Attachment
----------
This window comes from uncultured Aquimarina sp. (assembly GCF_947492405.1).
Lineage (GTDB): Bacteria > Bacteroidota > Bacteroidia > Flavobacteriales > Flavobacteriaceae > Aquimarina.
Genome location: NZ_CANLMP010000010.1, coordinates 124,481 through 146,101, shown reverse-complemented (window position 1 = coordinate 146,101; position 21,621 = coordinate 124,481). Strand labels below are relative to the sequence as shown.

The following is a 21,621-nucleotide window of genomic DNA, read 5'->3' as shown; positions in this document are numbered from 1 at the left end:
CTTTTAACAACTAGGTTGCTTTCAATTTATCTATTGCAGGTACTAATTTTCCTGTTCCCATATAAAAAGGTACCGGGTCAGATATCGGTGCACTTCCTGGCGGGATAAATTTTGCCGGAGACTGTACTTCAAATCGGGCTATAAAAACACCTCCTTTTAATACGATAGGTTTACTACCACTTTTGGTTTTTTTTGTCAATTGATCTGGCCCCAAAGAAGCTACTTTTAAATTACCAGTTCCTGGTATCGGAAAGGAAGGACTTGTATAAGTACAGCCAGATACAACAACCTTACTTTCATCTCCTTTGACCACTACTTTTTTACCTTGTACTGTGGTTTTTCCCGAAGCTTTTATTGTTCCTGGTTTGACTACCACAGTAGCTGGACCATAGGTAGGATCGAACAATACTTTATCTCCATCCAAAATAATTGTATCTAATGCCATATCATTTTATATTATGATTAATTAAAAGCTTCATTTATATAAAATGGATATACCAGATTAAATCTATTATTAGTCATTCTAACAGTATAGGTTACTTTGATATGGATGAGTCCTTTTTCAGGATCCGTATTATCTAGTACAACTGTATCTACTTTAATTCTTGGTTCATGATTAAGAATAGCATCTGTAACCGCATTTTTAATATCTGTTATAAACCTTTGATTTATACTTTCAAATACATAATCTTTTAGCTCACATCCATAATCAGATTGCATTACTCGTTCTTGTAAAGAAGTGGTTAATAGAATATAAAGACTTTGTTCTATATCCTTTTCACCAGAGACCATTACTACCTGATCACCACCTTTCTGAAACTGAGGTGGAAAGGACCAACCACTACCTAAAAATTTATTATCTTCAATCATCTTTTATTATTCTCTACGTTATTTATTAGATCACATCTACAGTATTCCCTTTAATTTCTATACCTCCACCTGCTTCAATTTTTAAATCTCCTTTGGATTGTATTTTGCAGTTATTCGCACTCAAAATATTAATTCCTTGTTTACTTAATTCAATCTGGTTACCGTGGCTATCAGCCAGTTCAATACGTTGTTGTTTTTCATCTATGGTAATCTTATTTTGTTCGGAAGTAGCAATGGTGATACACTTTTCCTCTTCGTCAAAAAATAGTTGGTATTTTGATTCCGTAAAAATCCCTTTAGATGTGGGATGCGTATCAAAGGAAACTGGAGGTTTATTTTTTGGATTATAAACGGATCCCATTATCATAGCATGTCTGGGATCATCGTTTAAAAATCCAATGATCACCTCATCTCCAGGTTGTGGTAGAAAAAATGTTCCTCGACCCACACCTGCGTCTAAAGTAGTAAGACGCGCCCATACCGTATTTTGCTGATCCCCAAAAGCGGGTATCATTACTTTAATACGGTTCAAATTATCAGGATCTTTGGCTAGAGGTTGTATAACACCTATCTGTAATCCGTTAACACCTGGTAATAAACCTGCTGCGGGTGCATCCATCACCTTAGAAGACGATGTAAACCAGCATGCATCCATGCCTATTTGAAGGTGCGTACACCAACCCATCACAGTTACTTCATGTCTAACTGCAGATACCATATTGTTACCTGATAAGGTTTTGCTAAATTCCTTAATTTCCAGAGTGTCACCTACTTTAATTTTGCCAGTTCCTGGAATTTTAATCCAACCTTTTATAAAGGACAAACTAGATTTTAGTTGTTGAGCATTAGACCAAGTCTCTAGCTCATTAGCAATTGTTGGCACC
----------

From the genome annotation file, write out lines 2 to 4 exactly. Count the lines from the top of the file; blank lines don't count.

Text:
Lineage (GTDB): Bacteria > Bacteroidota > Bacteroidia > Flavobacteriales > Flavobacteriaceae > Aquimarina.
Genome location: NZ_CANLMP010000010.1, coordinates 124,481 through 146,101, shown reverse-complemented (window position 1 = coordinate 146,101; position 21,621 = coordinate 124,481). Strand labels below are relative to the sequence as shown.

The following is a 21,621-nucleotide window of genomic DNA, read 5'->3' as shown; positions in this document are numbered from 1 at the left end: